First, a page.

Eryn is quietly looking at me, frowning at why on planet Earth I was removing her from her nice warm bed so early in the morning. She looks around at her new surroundings, making out Omi from among the shadows. Thank God she agrees to nurse and I quickly settle her back to sleep.
I laugh watching as she takes over my mom’s side of the bed in a matter of moments — her butt stuck in Omi’s face.
I’ve scarfed down some applesauce, packed my bag and am running out the door.
It’s still dark as I leave the house — the last glimpse of Eryn is of her boots. I already can’t wait to see her.
I’m competing with the commuter next to me to see who can type faster. She might be winning but I have the cooler mobile device, for the mere fact that a TARDIS soars on my home screen.
I’m a little surprised at how quickly I’m able to check my email, Twitter and Facebook. Normally I’m checking while in the bathroom or while the baby is sleeping — hiding if from her so she doesn’t demand her “omna” (I think it means “animals.” As in BBC Earth or Elmo videos).
Today I have all the freedom in the world. I think my internet usage may skyrocket.
Work is fine. People are the same. The venue is the same. The websites are the same. It feels like I’ve been on vacation for only a month. People are glad to see me and it makes the return much sweeter.
No one is rushing me, although they already have me HTMLing documents. I do have mommy brain but it’s all coming back. I think this blog helped a lot.
No one asked if I was pregnant.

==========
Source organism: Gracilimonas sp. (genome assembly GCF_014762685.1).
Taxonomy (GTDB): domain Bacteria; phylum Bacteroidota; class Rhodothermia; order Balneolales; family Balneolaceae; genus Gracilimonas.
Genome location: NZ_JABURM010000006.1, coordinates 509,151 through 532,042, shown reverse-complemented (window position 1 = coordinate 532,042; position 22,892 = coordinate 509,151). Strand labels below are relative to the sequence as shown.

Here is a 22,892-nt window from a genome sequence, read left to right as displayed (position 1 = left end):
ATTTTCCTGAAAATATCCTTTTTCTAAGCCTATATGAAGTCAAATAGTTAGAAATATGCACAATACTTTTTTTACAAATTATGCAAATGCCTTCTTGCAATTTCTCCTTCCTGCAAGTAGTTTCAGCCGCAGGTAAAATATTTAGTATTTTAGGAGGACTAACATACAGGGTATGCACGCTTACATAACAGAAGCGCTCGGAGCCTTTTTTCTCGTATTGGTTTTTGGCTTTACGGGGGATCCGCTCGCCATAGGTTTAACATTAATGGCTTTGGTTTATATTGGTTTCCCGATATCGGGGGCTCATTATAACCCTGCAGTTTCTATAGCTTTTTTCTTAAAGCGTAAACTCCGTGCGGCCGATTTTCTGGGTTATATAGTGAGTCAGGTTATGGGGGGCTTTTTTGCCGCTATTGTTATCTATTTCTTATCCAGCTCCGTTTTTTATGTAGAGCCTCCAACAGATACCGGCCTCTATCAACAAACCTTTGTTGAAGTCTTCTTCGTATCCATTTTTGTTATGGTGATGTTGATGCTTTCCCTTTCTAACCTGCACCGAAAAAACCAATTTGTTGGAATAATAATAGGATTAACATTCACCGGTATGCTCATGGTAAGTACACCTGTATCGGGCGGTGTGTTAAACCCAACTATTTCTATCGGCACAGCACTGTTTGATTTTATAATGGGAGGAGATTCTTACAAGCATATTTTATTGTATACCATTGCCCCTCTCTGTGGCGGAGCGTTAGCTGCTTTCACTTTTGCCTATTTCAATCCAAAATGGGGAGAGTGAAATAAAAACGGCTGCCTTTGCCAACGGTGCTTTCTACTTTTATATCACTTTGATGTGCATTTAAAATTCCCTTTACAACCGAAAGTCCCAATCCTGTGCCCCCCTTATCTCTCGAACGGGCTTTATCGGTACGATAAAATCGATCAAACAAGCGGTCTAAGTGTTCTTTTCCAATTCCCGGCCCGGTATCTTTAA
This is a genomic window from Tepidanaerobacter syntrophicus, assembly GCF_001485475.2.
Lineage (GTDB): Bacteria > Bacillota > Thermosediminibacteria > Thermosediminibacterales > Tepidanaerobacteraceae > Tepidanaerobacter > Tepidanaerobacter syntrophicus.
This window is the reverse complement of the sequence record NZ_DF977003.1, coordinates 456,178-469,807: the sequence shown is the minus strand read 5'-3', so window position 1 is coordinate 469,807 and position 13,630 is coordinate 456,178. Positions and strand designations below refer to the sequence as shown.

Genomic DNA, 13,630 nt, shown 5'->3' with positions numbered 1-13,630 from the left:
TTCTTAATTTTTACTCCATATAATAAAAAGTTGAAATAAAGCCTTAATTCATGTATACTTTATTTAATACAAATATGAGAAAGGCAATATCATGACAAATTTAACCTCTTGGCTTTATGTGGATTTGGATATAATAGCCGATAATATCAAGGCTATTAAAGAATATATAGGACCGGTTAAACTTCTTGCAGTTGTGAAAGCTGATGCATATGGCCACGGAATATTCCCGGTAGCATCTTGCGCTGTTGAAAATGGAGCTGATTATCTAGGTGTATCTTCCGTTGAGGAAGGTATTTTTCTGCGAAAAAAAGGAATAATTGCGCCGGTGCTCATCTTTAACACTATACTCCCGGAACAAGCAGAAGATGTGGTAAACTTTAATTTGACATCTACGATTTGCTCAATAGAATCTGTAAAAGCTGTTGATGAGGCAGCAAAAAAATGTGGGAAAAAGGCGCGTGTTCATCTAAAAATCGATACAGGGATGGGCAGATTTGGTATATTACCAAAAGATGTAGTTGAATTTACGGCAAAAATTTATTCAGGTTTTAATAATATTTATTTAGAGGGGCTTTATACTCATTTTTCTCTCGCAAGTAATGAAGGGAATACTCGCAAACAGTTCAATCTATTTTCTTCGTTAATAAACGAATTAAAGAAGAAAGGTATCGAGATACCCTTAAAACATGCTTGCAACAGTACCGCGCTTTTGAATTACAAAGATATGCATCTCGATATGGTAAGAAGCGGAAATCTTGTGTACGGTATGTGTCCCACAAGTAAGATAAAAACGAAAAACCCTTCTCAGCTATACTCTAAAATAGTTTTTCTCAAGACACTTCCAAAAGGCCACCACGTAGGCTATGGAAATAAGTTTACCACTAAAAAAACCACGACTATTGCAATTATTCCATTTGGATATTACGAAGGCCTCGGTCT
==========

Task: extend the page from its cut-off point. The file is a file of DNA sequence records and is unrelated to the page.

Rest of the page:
I take a half hour and set up my desk, change my voicemail and sit with IT for 15 minutes because someone has corrupted my work e-mail. As I’m putting up pictures of cats and the Eiffel Tower, I’m sad that I forgot to bring pictures of Eryn.
Tea break and a colleague catches me up on all the office gossip. I smile and nod, not really caring, because there are now so many more important things in this world.
I decide to phone home at noon. Eryn is fine (of course she is!). She slept until 8am, had some breakfast, went tobogganing, took her nap with Omi at 11, and is on her way to the library for a reading circle (at this point I’m silently blessing my parents for buying into our attachment parenting philosophy — and for having a mother who will lie down with her granddaughter and parent her to sleep). I’m not even jealous that my parents have usurped my daily schedule.
It’s actually kind of cool. I can hear Eryn saying “mama! mama!” in the background and my heart hitches a little.
Later, a colleague has left me a chocolate. I don’t remember eating it, but it’s gone by 2pm. I hope I ate it.
Running to the train. Blogging on the train. The day has flown past.
6pm – Home
I run to my baby.
She smiles, says “hi” and then rummages through my bags — puts on my gloves and gives me an impromptu puppet show. After her curiosity is satiated she runs to the door asking for “baba.” She pulls on the handle, expecting that he’ll come through the door any second, just like “mama” did. It makes me sad that he’s so far away.
Eryn looks older after one day. Grown up. Mature. Thinner in the face. Cuter. She’s screaming noises I’ve never heard before.
We snuggle and run around for a bit, nurse for a few minutes and then have dinner.
Post bedtime lazy blogging
I was thinking last night, as I irrationally dealt with separation issues, that returning to work was like loosing a best friend. Or being told that you can only hang out with your most favorite person in the world for about 2 hours a day. That a part of me would be missing.
And while I was tearing up last night as I put her to bed, actually leaving in the morning was fine. Early. But fine. Those 2 hours we had tonight were wonderful.
What a change from our normal day: